The FTC is back to being the activist US agency progressives sought in 1914 | Robert Reich

Last week, under its Biden-appointed chair, the Federal Trade Commission proposed a new rule banning non-compete agreements – and it’s a big deal

Have you ever been forced to sign a non-compete agreement when you started a job?

About 30 million Americans are trapped by contracts that say if they leave their current job, they can’t take a job with a rival company or start a new business of their own.

These clauses deprive workers of higher wages and better working conditions. In effect, they’re a form of involuntary servitude.

Last week, while America was fixated on Kevin McCarthy’s travails, the Federal Trade Commission (FTC) proposed a sweeping new rule that would ban these non-compete agreements.

This is a big deal. The FTC estimates that such a ban could increase wages by nearly $300bn a year (about $2,000 a worker, on average) by allowing workers to pursue better job opportunities.

Non-competes also harm the economy, depriving growing businesses of talent and experience they need to build and expand. California’s ban on non-competes has been a major reason for Silicon Valley’s success.

The rule isn’t a sure thing. House Republicans will try to kill it. Corporate America will appeal it up to the supreme court, which is hostile to independent regulatory agencies such as the FTC.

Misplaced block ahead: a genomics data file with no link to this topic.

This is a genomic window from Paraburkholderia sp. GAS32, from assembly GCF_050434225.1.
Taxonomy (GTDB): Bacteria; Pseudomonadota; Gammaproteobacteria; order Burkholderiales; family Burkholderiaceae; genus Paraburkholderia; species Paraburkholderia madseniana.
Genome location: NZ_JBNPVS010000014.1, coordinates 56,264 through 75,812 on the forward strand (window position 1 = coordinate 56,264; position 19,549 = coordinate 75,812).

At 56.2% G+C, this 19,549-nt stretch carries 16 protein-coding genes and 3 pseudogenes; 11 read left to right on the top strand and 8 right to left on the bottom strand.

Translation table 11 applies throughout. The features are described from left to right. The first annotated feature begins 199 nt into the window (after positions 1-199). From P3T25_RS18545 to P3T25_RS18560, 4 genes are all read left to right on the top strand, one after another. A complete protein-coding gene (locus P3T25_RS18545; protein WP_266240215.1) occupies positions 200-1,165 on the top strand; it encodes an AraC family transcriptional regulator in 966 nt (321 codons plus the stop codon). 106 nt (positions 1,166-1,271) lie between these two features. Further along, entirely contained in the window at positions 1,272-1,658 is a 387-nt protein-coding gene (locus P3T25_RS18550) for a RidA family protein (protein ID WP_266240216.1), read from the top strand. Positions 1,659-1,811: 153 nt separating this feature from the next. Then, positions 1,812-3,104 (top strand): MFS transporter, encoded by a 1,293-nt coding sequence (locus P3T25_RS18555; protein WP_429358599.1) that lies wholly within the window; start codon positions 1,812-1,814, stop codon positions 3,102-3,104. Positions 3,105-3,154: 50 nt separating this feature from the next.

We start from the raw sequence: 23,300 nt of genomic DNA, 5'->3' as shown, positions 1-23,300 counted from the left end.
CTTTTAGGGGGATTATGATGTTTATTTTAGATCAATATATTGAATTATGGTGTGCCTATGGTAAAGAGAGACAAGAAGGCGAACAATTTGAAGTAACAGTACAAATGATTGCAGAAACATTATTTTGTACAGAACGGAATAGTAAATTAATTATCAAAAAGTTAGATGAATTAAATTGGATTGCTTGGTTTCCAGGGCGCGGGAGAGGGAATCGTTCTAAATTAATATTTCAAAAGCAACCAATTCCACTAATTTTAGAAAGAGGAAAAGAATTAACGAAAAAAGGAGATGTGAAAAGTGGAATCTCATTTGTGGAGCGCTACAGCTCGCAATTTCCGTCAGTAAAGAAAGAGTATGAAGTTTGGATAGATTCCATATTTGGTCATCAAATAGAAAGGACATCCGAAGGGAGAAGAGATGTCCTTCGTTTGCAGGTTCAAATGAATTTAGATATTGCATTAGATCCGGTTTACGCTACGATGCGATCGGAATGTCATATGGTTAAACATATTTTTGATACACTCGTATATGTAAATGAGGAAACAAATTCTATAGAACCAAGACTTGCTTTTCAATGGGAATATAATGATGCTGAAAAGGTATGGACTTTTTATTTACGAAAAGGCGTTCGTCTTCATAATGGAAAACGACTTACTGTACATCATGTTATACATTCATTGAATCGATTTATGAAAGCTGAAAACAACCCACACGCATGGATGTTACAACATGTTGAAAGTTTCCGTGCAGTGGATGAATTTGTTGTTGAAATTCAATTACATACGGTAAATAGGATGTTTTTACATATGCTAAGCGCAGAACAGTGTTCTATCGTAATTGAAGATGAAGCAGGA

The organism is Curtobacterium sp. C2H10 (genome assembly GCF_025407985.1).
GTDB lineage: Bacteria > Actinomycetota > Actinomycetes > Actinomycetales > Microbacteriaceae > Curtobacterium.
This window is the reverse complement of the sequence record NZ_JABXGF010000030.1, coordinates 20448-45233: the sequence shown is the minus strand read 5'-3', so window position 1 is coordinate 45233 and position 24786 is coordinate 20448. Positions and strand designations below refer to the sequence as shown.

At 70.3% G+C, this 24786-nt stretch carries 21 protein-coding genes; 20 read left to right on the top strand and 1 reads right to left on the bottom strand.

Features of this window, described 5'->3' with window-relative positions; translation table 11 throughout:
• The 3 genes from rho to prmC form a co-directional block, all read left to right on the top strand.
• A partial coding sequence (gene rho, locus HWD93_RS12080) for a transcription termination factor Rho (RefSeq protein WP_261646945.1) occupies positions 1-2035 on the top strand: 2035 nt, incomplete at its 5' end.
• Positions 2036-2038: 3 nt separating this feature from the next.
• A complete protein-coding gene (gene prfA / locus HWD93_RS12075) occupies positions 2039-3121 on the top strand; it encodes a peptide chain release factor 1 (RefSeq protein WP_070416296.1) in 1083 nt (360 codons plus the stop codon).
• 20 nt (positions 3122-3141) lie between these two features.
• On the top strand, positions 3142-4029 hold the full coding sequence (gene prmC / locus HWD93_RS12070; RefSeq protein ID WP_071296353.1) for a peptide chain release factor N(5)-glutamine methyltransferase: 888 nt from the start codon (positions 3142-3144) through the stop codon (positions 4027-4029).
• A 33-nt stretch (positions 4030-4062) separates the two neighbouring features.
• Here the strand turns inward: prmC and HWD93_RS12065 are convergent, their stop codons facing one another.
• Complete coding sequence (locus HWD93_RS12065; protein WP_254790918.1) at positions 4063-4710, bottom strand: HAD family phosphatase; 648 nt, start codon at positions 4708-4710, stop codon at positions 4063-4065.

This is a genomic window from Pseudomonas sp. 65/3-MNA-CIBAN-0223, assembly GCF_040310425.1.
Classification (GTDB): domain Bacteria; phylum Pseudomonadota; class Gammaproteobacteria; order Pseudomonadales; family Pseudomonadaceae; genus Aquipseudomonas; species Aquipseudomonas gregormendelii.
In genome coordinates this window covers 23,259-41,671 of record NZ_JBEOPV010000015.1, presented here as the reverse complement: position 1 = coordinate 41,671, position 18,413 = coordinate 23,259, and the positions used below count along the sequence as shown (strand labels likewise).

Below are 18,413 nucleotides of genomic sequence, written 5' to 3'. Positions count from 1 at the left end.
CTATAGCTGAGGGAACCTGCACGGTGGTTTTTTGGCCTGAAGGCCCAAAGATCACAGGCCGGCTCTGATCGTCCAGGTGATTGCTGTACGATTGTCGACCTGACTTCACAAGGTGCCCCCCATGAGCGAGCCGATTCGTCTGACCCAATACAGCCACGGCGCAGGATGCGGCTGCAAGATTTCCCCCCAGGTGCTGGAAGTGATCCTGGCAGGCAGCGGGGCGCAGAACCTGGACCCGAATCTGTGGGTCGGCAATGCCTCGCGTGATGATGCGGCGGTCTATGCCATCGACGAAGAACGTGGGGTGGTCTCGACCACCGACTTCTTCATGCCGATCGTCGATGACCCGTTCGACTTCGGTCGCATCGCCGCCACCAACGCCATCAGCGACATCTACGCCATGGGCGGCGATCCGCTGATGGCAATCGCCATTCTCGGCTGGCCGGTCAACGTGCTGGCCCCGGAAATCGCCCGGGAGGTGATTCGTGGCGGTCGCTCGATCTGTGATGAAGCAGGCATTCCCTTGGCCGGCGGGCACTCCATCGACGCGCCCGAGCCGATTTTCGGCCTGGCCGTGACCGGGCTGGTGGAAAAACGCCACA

For decades, non-compete agreements have been cropping up all over the economy – not just in high-paying fields like banking and tech but as standard boilerplate for employment contracts in many low-wage sectors such as construction, hospitality and retail.

A recent study found one in five workers without a college education subject to them, disproportionately women and people of color.

Employers say they need non-compete agreements to protect trade secrets and investments they put into growing their businesses, including training workers.

Rubbish. Employers in the states that already ban them (such as California) show no sign of being more reluctant to invest in their businesses or train workers.

The real purpose of non-competes is to make it harder (or impossible) for workers to bargain with rival employers for better pay or working conditions.

As we learn again and again, capitalism needs guardrails to survive. Unfettered greed leads to monopolies that charge high prices, suppress wages and corrupt politics.

As Adam Smith, the putative godfather of conservative economics, put it in The Wealth of Nations: “People of the same trade seldom meet together, even for merriment and diversion but the conversation ends in a conspiracy against the public, or in some contrivance to raise prices.”

America once understood the importance of fighting monopolies.

The presidential election of 1912 was dominated by the question. Once elected, Woodrow Wilson created the FTC to save capitalism from the depredations of powerful corporations and “robber barons” that had turned the economy of the Gilded Age into vast monopolies, fueling unprecedented inequality and political corruption.

But as the FTC began prosecuting giant corporations, the robber barons saw the agency as a major threat – and did what they could to strip it of its powers. Within a few years, the FTC was derided as the “little old lady of Pennsylvania Avenue”.

In 1976, when I ran the policy planning staff of the FTC, the agency again began cracking down on corporations under its aggressive chairman, Michael Pertschuk. (Pertschuk died just weeks ago.)

Big corporations were so unhappy with the FTC under Pertschuk that they tried to choke off the agency’s appropriation, briefly closing it down in 1978. But Pertschuk didn’t relent.